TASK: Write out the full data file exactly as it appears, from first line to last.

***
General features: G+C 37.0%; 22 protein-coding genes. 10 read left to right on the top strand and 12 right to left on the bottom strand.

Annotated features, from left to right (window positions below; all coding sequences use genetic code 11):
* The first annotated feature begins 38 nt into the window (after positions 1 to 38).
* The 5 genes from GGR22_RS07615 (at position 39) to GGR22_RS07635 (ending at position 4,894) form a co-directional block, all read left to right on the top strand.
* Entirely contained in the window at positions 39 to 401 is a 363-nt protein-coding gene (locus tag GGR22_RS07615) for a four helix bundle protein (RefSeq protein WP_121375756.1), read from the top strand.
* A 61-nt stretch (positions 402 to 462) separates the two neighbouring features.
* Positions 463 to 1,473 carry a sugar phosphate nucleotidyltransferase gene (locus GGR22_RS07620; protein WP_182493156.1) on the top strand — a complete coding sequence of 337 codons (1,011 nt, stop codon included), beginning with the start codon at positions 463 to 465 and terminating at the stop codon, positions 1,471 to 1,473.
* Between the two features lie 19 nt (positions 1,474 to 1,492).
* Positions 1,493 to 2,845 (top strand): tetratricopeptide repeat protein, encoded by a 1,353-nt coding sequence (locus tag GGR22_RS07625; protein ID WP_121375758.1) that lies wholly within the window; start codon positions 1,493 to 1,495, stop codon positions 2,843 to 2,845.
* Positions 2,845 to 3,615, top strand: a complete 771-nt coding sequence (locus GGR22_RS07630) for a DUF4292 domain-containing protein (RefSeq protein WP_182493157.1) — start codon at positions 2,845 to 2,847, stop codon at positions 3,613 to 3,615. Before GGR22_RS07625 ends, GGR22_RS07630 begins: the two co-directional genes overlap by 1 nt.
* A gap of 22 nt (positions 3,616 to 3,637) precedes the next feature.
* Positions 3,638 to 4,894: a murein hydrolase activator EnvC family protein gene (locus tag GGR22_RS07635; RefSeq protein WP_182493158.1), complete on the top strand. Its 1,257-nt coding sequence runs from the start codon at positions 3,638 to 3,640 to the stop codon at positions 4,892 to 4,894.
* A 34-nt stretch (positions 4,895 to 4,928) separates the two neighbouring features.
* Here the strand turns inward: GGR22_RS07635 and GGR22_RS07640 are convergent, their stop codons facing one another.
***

General features: G+C 37.0%; 22 protein-coding genes. 10 read left to right on the top strand and 12 right to left on the bottom strand.

Annotated features, from left to right (window positions below; all coding sequences use genetic code 11):
* The first annotated feature begins 38 nt into the window (after positions 1 to 38).
* The 5 genes from GGR22_RS07615 (at position 39) to GGR22_RS07635 (ending at position 4,894) form a co-directional block, all read left to right on the top strand.
* Entirely contained in the window at positions 39 to 401 is a 363-nt protein-coding gene (locus tag GGR22_RS07615) for a four helix bundle protein (RefSeq protein WP_121375756.1), read from the top strand.
* A 61-nt stretch (positions 402 to 462) separates the two neighbouring features.
* Positions 463 to 1,473 carry a sugar phosphate nucleotidyltransferase gene (locus GGR22_RS07620; protein WP_182493156.1) on the top strand — a complete coding sequence of 337 codons (1,011 nt, stop codon included), beginning with the start codon at positions 463 to 465 and terminating at the stop codon, positions 1,471 to 1,473.
* Between the two features lie 19 nt (positions 1,474 to 1,492).
* Positions 1,493 to 2,845 (top strand): tetratricopeptide repeat protein, encoded by a 1,353-nt coding sequence (locus tag GGR22_RS07625; protein ID WP_121375758.1) that lies wholly within the window; start codon positions 1,493 to 1,495, stop codon positions 2,843 to 2,845.
* Positions 2,845 to 3,615, top strand: a complete 771-nt coding sequence (locus GGR22_RS07630) for a DUF4292 domain-containing protein (RefSeq protein WP_182493157.1) — start codon at positions 2,845 to 2,847, stop codon at positions 3,613 to 3,615. Before GGR22_RS07625 ends, GGR22_RS07630 begins: the two co-directional genes overlap by 1 nt.
* A gap of 22 nt (positions 3,616 to 3,637) precedes the next feature.
* Positions 3,638 to 4,894: a murein hydrolase activator EnvC family protein gene (locus tag GGR22_RS07635; RefSeq protein WP_182493158.1), complete on the top strand. Its 1,257-nt coding sequence runs from the start codon at positions 3,638 to 3,640 to the stop codon at positions 4,892 to 4,894.
* A 34-nt stretch (positions 4,895 to 4,928) separates the two neighbouring features.
* Here the strand turns inward: GGR22_RS07635 and GGR22_RS07640 are convergent, their stop codons facing one another.